Justia Real Estate & Property Law Opinion Summaries

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The Helms-Burton Act allows any United States national with a claim to property confiscated by the Cuban Government to sue any person who traffics in such property. Plaintiff filed suit alleging that American had trafficked in confiscated property in violation of Title III of the Helms-Burton Act, seeking damages that include triple the value of the Cuban beachfront properties at issue.The Fifth Circuit disagreed with the district court's decision to dismiss plaintiff's claim under the Act for lack of standing. The court sided with courts that have held that the legally cognizable right provided by the Helms-Burton Act to the rightful owners of properties confiscated by Fidel Castro allows those property owners to assert a concrete injury based on defendants' alleged trafficking in those properties.However, plaintiff's claim fails on the merits because it does not satisfy certain statutory requirements under the Act. The court agreed with the district court's alternative conclusion that the statutory time limit requirement is fatal to this suit, because the property in which plaintiff claims an ownership interest was confiscated before 1996—yet he did not inherit his claim to that property until after 1996. Accordingly, the court vacated the district court's dismissal of the case for lack of standing and rendered judgment for defendant. View "Glen v. American Airlines, Inc." on Justia Law

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In January 2015, plaintiff Angel Pareja was walking to work when he slipped on ice, fell, and broke his hip. The sidewalk area on which he fell was on property owned and managed by defendant Princeton International Properties, Inc. (Princeton International). The night before, a wintry mix of light rain, freezing rain, and sleet began to fall. Around the time of his fall, light rain and pockets of freezing rain were falling. Pareja’s expert opined that Princeton International could have successfully reduced the hazardous icy condition by pre-treating the sidewalk. The trial court granted summary judgment to Princeton International. The Appellate Division reversed, holding Princeton International had a duty of reasonable care to maintain the sidewalk even when precipitation was falling. The New Jersey Supreme Court affirmed the trial court, finding that Princeton International owed Pareja a duty only in unusual circumstances, none of which were present here. Princeton International took no action to increase Pareja’s risk, and the record showed that the ice on the sidewalk was not a pre-existing condition. View "Pareja v. Princeton International Properties" on Justia Law

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Plaintiffs fell into arrears on the taxes on their home in the Borough of Rutherford, New Jersey. After the date of redemption but before entry of final judgment, plaintiff John Winberry called the Tax Collector to determine the total amount needed to redeem the certificate. According to Winberry’s deposition testimony, the Tax Collector told him that she “[didn’t] have the time” to give him either the total amount or the per diem interest rate. The day after plaintiffs attempted to redeem the certificate, the court entered the final foreclosure judgment. After costly legal proceedings, plaintiffs succeeded in having the foreclosure judgment overturned and reclaimed their property. When deposed, the Tax Collector acknowledged the right to redemption at any time before entry of a final foreclosure judgment, and that her computer software could calculate arrearages “within a matter of minutes.” She testified that her policy as Tax Collector required the property owner put the redemption request in writing. and that her policy was to contact the certificate holder to get the correct amount owed. The issue this case presented for the New Jersey Supreme Court's review centered on whether the Borough's Tax Collector was entitled to qualified immunity from plaintiffs' suit to recover costs, and if not, whether the Borough could be liable for her actions. Plaintiffs alleged: (1) the Tax Collector violated their clearly established constitutional and statutory right to redeem the tax sale certificate on their home before entry of a final foreclosure judgment; and (2) that the Borough was liable for the Tax Collector’s violation of their right because the Tax Collector was the Borough’s final policymaker in the area of tax sale certificate redemptions. The Supreme Court affirmed the decision to deny the Tax Collector qualified immunity. Based on the summary judgment record, the Tax Collector’s refusal to provide the redemption amount to plaintiffs because the request was not in writing or timely made was not objectively reasonable. The Court disagreed, however, that plaintiffs did not establish the basis for municipal liability: if the Tax Collector was the final policymaker on matters related to the redemption of tax sale certificates in the Borough, the Borough was liable if the Tax Collector violated the constitutional or statutory rights of plaintiffs. View "Winberry Realty Partnership v. Borough of Rutherford" on Justia Law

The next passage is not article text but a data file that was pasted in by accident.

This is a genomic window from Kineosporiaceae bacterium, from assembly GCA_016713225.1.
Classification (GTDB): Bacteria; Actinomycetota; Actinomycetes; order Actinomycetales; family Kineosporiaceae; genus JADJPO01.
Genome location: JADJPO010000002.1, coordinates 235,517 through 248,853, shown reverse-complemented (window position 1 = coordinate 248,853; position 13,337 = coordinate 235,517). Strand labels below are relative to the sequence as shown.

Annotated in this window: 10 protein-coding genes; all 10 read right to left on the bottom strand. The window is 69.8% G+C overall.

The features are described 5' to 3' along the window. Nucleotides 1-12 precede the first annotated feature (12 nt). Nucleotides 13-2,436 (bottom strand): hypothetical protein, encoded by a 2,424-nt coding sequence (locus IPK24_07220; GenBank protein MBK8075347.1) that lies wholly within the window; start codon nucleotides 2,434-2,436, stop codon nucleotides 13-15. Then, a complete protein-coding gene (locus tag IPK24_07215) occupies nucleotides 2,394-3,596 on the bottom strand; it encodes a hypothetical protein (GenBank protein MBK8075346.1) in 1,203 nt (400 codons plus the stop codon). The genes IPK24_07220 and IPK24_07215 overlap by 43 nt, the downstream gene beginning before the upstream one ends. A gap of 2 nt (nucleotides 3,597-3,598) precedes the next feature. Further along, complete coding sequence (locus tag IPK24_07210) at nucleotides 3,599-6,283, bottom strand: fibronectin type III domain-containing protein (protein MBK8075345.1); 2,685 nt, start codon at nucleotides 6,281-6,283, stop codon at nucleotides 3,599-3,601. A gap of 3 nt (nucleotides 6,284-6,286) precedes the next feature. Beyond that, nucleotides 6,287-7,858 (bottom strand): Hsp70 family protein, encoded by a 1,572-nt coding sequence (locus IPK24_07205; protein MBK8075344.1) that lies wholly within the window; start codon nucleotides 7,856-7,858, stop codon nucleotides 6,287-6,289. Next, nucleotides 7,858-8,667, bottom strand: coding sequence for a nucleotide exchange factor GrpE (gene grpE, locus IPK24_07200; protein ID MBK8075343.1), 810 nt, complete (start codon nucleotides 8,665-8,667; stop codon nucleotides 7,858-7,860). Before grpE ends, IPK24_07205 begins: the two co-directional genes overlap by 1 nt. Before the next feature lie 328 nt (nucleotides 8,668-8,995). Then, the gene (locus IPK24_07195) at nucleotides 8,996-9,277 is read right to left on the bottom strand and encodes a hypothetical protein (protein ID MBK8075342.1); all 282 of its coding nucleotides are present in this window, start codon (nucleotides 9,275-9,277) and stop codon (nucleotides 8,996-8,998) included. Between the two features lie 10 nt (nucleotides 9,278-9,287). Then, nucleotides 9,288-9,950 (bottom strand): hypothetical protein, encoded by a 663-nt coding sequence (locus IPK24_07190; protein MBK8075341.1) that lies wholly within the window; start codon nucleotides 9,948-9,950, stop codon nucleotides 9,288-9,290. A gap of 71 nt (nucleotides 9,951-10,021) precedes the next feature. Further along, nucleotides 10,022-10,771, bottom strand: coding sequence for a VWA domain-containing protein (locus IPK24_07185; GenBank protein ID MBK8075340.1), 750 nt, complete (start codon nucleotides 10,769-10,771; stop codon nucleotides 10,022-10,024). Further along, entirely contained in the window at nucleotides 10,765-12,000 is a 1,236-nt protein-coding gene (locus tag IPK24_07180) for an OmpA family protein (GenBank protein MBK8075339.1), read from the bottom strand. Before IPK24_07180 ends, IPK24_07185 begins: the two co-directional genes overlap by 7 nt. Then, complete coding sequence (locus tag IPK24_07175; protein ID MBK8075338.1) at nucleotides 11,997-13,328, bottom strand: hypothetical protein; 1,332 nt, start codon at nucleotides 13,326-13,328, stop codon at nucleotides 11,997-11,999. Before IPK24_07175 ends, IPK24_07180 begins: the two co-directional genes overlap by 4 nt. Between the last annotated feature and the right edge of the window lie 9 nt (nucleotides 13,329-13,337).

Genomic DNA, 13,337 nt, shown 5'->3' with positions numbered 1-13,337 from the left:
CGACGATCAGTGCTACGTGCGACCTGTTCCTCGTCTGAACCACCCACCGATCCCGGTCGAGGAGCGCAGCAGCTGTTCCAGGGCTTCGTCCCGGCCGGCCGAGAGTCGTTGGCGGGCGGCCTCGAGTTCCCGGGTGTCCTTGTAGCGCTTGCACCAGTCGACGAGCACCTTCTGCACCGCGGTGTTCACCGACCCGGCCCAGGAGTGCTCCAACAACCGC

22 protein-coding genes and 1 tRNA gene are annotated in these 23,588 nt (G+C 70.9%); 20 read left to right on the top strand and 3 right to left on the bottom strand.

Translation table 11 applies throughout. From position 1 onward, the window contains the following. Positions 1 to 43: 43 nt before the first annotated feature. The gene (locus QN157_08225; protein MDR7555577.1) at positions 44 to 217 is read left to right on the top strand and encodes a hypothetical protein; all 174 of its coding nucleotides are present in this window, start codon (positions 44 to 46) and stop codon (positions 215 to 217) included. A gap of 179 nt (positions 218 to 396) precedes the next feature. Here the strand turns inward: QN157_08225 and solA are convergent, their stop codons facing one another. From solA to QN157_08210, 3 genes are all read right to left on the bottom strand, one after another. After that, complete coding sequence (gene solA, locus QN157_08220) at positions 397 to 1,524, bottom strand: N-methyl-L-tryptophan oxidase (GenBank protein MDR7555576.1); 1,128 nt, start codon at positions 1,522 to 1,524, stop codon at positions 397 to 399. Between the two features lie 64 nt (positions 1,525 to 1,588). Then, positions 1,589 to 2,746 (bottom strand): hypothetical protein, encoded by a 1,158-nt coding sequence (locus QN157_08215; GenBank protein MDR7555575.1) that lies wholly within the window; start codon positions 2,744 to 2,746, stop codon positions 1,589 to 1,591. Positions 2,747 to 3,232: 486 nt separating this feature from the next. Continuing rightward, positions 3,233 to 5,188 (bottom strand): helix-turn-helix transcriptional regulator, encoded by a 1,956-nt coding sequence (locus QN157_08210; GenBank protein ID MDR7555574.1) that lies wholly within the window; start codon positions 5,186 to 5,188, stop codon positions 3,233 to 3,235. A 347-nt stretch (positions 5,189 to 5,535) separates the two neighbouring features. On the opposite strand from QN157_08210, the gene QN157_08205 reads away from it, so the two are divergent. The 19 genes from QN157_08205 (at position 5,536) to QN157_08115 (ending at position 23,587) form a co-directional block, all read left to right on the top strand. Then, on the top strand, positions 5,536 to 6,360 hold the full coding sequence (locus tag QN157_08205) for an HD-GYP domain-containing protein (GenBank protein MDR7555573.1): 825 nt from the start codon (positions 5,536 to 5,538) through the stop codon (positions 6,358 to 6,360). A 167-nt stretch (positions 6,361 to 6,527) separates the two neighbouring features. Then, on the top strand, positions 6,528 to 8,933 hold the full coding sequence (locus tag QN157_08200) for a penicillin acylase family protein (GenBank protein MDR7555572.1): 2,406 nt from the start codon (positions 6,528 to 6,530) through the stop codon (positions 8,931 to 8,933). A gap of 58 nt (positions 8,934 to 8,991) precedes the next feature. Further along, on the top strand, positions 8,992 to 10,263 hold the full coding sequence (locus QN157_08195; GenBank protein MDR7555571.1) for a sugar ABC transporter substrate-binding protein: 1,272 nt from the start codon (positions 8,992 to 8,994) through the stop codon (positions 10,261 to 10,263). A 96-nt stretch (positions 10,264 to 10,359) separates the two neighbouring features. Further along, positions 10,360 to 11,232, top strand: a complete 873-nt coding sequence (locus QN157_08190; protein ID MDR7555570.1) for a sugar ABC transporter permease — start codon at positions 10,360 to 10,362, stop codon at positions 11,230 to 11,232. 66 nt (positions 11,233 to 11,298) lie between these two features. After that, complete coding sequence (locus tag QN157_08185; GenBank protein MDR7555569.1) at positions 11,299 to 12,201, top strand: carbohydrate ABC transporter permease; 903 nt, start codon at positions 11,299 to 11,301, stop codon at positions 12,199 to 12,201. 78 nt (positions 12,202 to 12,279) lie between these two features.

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Property owners sued the Matanuska-Susitna Borough, challenging the validity of easements that crossed their property to give access to neighboring residences. The superior court dismissed most of the property owners’ claims on res judicata grounds, reasoning that the claims had been brought or could have been brought in two earlier suits over the same easements. The court also granted the Borough’s motions for summary judgment or judgment on the pleadings on the property owners’ claims involving the validity of construction permits, redactions in public records, and whether the Borough had acquired a recent easement through the appropriate process. However, one claim remained: whether the Borough violated the property owners’ due process rights by towing their truck from the disputed roadway. The court found in favor of the Borough on this claim, and awarded the Borough enhanced attorney’s fees, finding that the property owners had pursued their claims vexatiously and in bad faith. The property owners appealed. After review, the Alaska Supreme Court found no reversible error and affirmed the superior court, View "Windel v Matanuska-Susitna Borough" on Justia Law